Matt Andrews [00:13:23] So onto that, you and I were having a conversation before I started recording on this specific crisis and what makes it particularly confounding and this idea of is it a sprint? Is it a half marathon? Is it a marathon? Is it an ultra marathon? And how do you think about that? And how do you think about balancing emergency teams with perhaps for want of a better word, forward looking planning teams? Do you want to share any ideas about that issue?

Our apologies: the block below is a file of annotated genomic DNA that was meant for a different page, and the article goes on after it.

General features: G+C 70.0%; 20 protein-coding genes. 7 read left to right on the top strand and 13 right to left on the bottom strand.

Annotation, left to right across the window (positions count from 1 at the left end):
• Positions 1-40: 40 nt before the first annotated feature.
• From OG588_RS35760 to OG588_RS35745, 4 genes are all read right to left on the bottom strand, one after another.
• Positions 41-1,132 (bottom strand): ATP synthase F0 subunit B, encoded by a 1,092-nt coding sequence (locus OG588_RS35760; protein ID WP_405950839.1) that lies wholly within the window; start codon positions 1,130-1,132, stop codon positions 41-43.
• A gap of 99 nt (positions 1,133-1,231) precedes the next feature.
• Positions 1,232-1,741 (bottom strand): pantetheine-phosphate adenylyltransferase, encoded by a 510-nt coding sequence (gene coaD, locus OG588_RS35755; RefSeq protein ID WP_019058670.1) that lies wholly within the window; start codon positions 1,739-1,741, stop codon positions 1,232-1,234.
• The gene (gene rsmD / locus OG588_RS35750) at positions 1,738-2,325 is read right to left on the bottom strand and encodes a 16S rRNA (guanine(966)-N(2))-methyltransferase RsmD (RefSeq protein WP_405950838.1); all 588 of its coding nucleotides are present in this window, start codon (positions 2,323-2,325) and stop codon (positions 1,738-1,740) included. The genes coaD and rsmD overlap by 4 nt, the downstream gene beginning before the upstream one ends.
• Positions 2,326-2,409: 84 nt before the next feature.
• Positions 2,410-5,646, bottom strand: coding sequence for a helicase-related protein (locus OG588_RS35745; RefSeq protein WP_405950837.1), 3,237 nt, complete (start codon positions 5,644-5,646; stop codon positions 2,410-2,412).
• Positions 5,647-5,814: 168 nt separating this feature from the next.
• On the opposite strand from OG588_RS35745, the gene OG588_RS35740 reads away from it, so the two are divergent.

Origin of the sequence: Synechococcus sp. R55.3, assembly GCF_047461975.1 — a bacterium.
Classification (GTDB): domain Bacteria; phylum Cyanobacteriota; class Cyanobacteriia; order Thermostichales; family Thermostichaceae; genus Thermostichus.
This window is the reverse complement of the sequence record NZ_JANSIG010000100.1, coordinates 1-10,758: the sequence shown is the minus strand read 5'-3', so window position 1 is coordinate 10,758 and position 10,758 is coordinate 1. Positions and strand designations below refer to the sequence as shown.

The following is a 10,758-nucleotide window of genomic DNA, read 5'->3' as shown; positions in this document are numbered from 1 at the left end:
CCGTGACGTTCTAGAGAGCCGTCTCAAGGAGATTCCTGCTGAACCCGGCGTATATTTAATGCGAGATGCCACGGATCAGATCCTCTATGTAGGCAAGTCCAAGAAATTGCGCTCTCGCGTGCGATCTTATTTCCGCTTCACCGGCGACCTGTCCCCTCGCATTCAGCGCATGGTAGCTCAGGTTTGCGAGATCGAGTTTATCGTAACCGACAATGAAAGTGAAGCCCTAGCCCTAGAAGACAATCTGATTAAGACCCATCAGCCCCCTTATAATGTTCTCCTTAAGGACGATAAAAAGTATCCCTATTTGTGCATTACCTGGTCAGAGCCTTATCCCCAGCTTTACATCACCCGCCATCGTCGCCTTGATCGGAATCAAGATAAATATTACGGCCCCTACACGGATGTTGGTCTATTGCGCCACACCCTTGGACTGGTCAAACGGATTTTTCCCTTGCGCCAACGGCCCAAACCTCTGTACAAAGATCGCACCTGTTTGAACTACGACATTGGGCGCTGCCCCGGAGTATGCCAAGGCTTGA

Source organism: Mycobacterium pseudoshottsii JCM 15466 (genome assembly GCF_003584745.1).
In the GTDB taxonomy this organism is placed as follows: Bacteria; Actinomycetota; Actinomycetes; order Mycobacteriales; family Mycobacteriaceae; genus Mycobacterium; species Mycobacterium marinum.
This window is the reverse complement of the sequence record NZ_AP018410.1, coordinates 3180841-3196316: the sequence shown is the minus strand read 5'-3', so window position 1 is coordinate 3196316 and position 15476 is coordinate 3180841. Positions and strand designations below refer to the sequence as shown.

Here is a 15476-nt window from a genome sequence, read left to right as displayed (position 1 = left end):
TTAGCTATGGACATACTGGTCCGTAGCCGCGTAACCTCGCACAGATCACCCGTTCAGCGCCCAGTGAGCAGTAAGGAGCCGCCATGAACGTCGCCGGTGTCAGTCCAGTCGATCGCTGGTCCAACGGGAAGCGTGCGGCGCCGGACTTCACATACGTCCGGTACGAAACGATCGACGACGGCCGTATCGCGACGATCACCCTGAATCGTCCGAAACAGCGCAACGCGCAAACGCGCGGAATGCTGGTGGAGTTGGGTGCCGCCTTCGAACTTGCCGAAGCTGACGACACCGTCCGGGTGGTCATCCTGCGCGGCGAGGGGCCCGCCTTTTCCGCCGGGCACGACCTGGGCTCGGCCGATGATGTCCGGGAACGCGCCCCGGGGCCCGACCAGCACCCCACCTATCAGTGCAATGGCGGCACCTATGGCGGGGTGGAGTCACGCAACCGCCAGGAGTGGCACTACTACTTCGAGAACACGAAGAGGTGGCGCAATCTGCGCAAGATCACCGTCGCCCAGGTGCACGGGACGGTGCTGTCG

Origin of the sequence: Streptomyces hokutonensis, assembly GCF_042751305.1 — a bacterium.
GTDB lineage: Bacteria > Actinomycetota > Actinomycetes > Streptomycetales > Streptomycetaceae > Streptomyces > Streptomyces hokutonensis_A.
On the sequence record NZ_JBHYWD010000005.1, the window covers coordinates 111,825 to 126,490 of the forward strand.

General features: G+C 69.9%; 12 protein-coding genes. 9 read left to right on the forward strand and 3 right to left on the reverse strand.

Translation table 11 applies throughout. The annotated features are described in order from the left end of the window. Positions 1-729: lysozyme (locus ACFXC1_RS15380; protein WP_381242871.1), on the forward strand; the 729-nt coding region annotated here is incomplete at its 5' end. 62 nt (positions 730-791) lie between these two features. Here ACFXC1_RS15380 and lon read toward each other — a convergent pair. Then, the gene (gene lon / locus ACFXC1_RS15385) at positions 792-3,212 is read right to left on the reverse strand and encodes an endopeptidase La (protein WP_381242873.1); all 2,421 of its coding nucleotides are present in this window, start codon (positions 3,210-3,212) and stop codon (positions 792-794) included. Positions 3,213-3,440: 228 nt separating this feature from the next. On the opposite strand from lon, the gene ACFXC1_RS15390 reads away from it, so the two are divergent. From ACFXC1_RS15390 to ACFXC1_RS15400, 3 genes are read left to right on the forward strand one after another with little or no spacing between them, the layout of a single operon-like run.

Shruti Mehrotra [00:13:51] So I think there's probably multiple team designs that could be relevant, and I appreciate, Matt, your sort of snowflake suggestion on this. I think at minimum I can imagine multiple teams being bifurcated in two very sort of broad categories, the set of people who will be operating in emergency response capacity, where a lot of that is about information coming in, adaptive responses coming out and really sort of clear look in to the logistics of how things are being done. I find emergency response is often extremely logistically heavy and you really have to pay attention to movement of people, movements of in this case medicine and testing, etc., etc. The more medium and long term is of a different nature because you're looking at complex feedback loops around things like the economy. You are doing much more analytical work on how these things relate and making quite complicated plans that may involve very serious tradeoffs that need to get worked through in an analytical way. And you could imagine having a second team of people or related teams of people who are looking at those kinds of problems, which are very closely related but different in kind, in my area and in particular for that kind of analytical and planning exercise. It may well be useful and more capable rather for people from outside the country to participate very actively in them. And I think there's a lot to be learned across multiple geographies as to how we are going to respond to the economic impact of this crisis and indeed especially for a developing country, there's a lot to be done in thinking about what the international community is going to need to do on the economic dimensions in particular. In addition, of course, to the health care infrastructure, because of the huge impact on economies and domestic resources that we're going to have and the international financial institutions are going to be playing an outsized role in the medium term, and thus reflecting and influencing them as well as having them perhaps to be a part of reflections on mid-term exercises, I think will probably be quite important.